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La Otra Orilla: The “Bold” Side of Flamenco

by Bonnie Rosenstock
March 3, 2016
Symphony Space
2537 Broadway
New York, NY 10025
(212) 864-1414
After a three-year hiatus, the World Music Institute’s 30th anniversary season reintroduced Festival Ay! Más Flamenco, which WMI’s Artistic Director Par Neiburger declared, “represents the finest in quality that the art form has to offer.” The four featured dancers “will spotlight a much-needed authenticity from some of Spain’s finest performers who rarely perform in the U.S.—as well as show audiences the new and bold directions that flamenco is taking,” he said.

In fact, only two acts were direct from Spain—the marvelous La Lupi and Joaquín Grilo. Dancer Sonia Olla and singer Ismael Fernández, the husband and wife duo that wowed audiences with “Tablao Sevilla,” are living in New York. Montreal’s La Otra Orilla (The Other Shore), represented “the new and bold,” with mixed results.

In an email response to my questions, Myriam Allard, La Otra Orilla’s dancer, choreographer and co-director, described the use of flamenco as a means to develop a concept and express ideas. “Sometimes we deconstruct to understand it better, sometimes we decide to put the focus on one element and follow that lead to see where that takes us,” she said. “We don't decide in advance. Our work is free. We choose to open the flamenco aesthetic, borrowing from different languages and influences which give our work a hybrid look and feel.”

Those influences include cinema and music. “I also love many different contemporary dance choreographers,” she continued. “But I am moved, touched and influenced by anything that is genuine, connected, meaningful.”

She characterized flamenco as “a free art, as all arts should be,” and said that flamenco artists have always insisted on freedom. “Flamenco is a mature and rich art. And we work with that always in mind.”

For the group’s 10th anniversary “of original dance works, of sweet folly, of delightful daring and shared dreams,” they presented “Moi&lesAutres” (“Me&theOthers”). Allard described the work as “audacious, a multidisciplinary work . . . about the solitude of beings and about connecting with the other, or conversely rejecting them. It is about finding one’s place in a group, or not. . . .”

The members of the four-person ensemble have impressive individual resumes, yet didn’t always seem to live up to it. Canadian-born guitarist and composer Caroline Planté’s solos were plunk by the numbers and tedious, without verve or soul. Said Allard of Tunisian-born Hedi Graja, the co-artistic director, singer and director, “In Andalucía he found the perfect balance between both his cultures. [Tunisian father and French mother from Paris.] He is self-taught, as most cantaores.” Although Graja has a strong, clear voice, it lacked the twang and guttural depths of pure cante. And percussionist Miguel Medina made some unjoyful noise, especially in a headache-inducing duet with Allard, who twitched to his drum banging.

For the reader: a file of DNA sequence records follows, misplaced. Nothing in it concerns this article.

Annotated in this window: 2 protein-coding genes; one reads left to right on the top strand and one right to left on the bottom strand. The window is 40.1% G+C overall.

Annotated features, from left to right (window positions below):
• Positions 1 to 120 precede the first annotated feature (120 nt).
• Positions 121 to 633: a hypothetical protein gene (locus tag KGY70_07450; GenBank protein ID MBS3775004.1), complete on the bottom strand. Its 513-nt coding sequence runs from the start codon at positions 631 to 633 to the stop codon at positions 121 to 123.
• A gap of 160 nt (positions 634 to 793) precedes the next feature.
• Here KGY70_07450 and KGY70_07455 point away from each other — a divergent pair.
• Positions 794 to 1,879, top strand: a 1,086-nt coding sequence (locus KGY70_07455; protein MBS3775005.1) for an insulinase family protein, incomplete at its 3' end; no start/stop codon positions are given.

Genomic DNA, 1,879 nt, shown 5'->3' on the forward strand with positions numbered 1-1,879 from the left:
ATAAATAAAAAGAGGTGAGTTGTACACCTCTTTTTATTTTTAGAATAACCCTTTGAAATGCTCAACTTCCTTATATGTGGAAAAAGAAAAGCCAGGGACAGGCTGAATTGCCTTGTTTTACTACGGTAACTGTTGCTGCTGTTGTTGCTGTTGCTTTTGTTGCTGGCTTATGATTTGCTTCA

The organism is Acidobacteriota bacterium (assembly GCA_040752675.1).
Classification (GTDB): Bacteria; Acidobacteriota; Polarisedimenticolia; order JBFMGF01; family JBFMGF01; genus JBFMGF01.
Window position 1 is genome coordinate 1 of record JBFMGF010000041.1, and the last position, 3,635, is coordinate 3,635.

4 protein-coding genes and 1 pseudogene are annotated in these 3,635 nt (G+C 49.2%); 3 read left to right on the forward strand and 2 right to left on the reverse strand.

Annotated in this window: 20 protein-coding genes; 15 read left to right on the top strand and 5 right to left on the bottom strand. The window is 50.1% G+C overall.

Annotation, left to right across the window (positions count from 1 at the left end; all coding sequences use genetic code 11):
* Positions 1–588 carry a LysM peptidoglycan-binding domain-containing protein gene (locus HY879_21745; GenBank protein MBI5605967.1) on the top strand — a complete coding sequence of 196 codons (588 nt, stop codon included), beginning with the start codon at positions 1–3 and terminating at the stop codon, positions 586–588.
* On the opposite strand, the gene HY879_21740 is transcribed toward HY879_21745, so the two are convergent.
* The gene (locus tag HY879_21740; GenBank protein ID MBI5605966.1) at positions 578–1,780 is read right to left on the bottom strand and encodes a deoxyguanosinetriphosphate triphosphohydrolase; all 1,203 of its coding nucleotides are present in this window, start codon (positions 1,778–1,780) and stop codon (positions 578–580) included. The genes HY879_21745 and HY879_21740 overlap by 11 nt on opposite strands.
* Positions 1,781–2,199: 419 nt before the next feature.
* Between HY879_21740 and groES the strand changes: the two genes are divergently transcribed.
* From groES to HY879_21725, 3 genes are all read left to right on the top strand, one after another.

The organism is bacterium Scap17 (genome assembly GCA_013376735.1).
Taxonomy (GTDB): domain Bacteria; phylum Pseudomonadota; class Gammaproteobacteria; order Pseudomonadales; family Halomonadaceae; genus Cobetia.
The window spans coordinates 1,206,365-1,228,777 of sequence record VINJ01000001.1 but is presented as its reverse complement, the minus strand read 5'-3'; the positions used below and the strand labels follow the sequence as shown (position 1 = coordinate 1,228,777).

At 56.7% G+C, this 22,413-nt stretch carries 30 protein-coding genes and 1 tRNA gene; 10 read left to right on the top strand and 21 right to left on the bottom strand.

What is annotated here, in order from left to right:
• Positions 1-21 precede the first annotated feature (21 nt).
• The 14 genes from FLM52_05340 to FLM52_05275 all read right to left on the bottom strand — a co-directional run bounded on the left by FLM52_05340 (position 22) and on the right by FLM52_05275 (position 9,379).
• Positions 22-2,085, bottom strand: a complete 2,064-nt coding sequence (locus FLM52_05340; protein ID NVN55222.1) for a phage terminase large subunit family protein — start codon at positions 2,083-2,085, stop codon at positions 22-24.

The rail-thin Allard eschews the bailaora dress code and instead wore either tight pants with a striped top or simple sack dresses in which a small-fringed shawl was attached. The silvery foil- and moon-like crater set was open on the bottom, so you could watch her mid-calf legs, perched on clunky red or black heels, walk back and forth across the stage. Allard is an accomplished flamenco dancer and when she got lost in the moment, she was wonderful to watch, creating her own style within the form.

But then there were those sigh- (or why-) inducing moments: Graja and Medina in turn flinging Planté across the stage in a wheeled office chair while she played serenely but not too well. Then they had a mock sword fight. Then that interminable finale: A suspended light bulb (which seems to be a common theatrical device these days). Medina, dressed in a white suit, brings in his drum set. Bangs on drum. Allard twitches. Back light bulb. Graja, in long mustard-colored coat, reads from a bunch of papers, something about meditating on the condition of his soul. Planté enters in lovely petticoat dress. Jumps on Graja. Papers scatter about floor. She falls to floor. Repeat as needed. The piece ends with an old French recording of “Inoubliable” (“Unforgettable”), as the two couples slow dance around the stage.

Flamenco is constantly evolving and reinventing itself (not many, if any, bailaoras dance barefoot these days), from full-scale ballets with contemporary choreography; the introduction of Arabic rhythms by the groundbreaking duo Lole and Manuel in the 1970’s; Nuevo Flamenco as epitomized by the iconic Camarón de la Isla, who sang to the strums of an electric bass; the beatbox (cajón) which guitarist Paco de Lucía brought back from Peru, for example.

Allard deconstructs flamenco and asks, “Are we more alone in a group than on our own? What does the passage of others in one’s life bring? What stays? What dissolves?”

I ask, “Did it work?” “Moi&lesAutres” was a messy blend of interesting concepts and vapid, meaningless piffle. Or is that the point?
The Ensemble

The Ensemble


[L-R] Miguel Medina, Hedi Graja and Caroline Planté (guitarist)

[L-R] Miguel Medina, Hedi Graja and Caroline Planté (guitarist)

Photo © & courtesy of Levent Erutku


The Ensemble

The Ensemble

Photo © & courtesy of Levent Erutku


Myriam Allard, co-artist director, choreographer and dancer.

Myriam Allard, co-artist director, choreographer and dancer.

Photo © & courtesy of Levent Erutku


Myriam Allard and Hedi Graja

Myriam Allard and Hedi Graja

Photo © & courtesy of Levent Erutku

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